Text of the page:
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New cancer vaccine may tackle HER2-positive tumors

In In The News by Barbara Jacoby

By: Ana Sandoiu From: medicalnewwstoday.com New research shows that a new cancer vaccine may be effective for treating a range of HER2-positive cancers, including the more aggressive HER2-positive breast cancer. Cancer that is human epidermal growth factor 2 (HER2)-positive holds too much of the protein on the surface of its cells. In HER2’s role as a growth factor, normal levels …

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Cancer: Scientists reveal how to boost radiotherapy

In In The News by Barbara Jacoby

By: Catharine Paddock PhD From: medicalnewstoday.com Scientists have recently identified a molecular pathway that links the movement of energy-producing centers, or mitochondria, in cancer cells to resistance to radiotherapy. This, they say, could lead to improved cancer treatments. Although previous studies had already revealed that the pathway — called Arf6-AMP1-PRKD2 — plays a key role in cancer invasiveness, its relation to treatment resistance …

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New cancer vaccine is 100 percent successful in mouse model

In In The News by Barbara Jacoby

By: Maria Cohut From: medicalnewstoday.com Scientists have developed a new vaccine that — in conjunction with existing therapies — can not only treat aggressive melanoma, but also prevent its recurrence. Researchers from the Scripps Research Institute in San Diego, CA, recently worked with experts from other institutions to develop a vaccine that would be effective against melanoma (a type of skin cancer) when administered …

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Primary breast cancer can ‘shut down its own spread’

In In The News by Barbara Jacoby

By: Ana Sandoiu From: medicalnewstoday.com Breakthrough research shows that primary breast cancer has the ability to “essentially shut down its own spread.” These findings may help “freeze” cancer cells before they get chance to form secondary tumors. According to the National Cancer Institute (NCI), in the United States, a total of 266,120 women will be diagnosed with breast cancer in …

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New chemical causes deadly brain cancer to self-destruct

In In The News by Barbara Jacoby

By: Ana Sandoiu From: medicalnewstoday.com Scientists have discovered a chemical compound that cuts off the “energy supply” to glioblastoma cells, making them self-destruct. Glioblastoma is a highly aggressive brain tumor. Glioblastoma is a deadly form of brain cancer. Glioblastoma tumors emerge from the sticky, supportive tissue of the brain, which gets an ample supply of blood. This makes the cancer …

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How cells actively stop breast cancer from becoming invasive

In In The News by Barbara Jacoby

By: Ana Sandoiu From: medicalnewstoday.com A new study shows that the cells surrounding the breast’s milk ducts form an active barrier that extends and grabs cancer cells before they spread to the rest of the body. The American Cancer Society estimate that in 2017, there were over 310,000 new cases of breast cancer among American women. Of these, 63,410 women …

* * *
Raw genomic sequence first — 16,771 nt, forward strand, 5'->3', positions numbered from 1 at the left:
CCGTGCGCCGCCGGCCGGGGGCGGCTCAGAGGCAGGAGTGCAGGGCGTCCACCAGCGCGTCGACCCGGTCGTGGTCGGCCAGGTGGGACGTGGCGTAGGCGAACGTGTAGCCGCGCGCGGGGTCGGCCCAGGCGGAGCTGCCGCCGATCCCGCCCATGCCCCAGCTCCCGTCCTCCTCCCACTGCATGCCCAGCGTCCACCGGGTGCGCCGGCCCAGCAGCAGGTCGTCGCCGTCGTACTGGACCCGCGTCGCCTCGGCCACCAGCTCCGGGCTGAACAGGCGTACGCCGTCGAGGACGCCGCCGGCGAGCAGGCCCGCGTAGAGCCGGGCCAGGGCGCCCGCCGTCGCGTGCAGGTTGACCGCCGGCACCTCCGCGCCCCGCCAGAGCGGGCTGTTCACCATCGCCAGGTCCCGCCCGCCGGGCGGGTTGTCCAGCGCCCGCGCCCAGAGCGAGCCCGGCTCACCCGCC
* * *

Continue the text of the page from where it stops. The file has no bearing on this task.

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Bowel cancer: Low-calorie soft drinks could reduce recurrence

In In The News by Barbara Jacoby

By:  Catharine Paddock PhD From: medicalnewstoday.com Consuming artificially sweetened soft drinks such as diet colas may be linked to a significantly lower risk of cancer return or death in patients with stage 3 colorectal cancer. It is also likely that around half the effect is due to artificially sweetened options displacing sugar-sweetened ones. These were the conclusions of a study, which has …

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Targeting the enzyme with a dual role in breast and brain health

In In The News by Barbara Jacoby

LBy: Maria Cohut From: medicalnewstoday.com The enzyme tousled-like kinase 2 maintains genome stability at cellular level. Researchers have also linked it to different health conditions, including breast cancer and intellectual disability. A new study now describes this enzyme’s structure, arguing that this will help to design better therapies. Tousled-like kinases are enzymes that play a complex role in preserving genome stability within …

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Using cell metabolism to battle cancer

In In The News by Barbara Jacoby

By: Tim Newman From: medicalnewstoday.com By focusing on how cancer stem cells metabolize, researchers may have uncovered a new way to defeat them: by attacking their energy supply. Drug resistance is a sizable problem for cancer treatment. Medications that might initially work will soon become ineffective. Scientists from the University of Michigan Rogel Cancer Center in Ann Arbor are focusing on how cancer stem …

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Is it possible to kill cancer by ‘overfeeding’ it?

In In The News by Barbara Jacoby

By: Maria Cohut From: medicalnewstoday.com Oxidative stress is a phenomenon that occurs at a cellular level, and which can drive previously healthy cells to deteriorate and eventually die. Cancer often uses oxidative stress to its own benefit, but could this phenomenon be turned against it? Reactive oxygen species (ROS) are substances that are produced naturally following the process of oxygen metabolism. …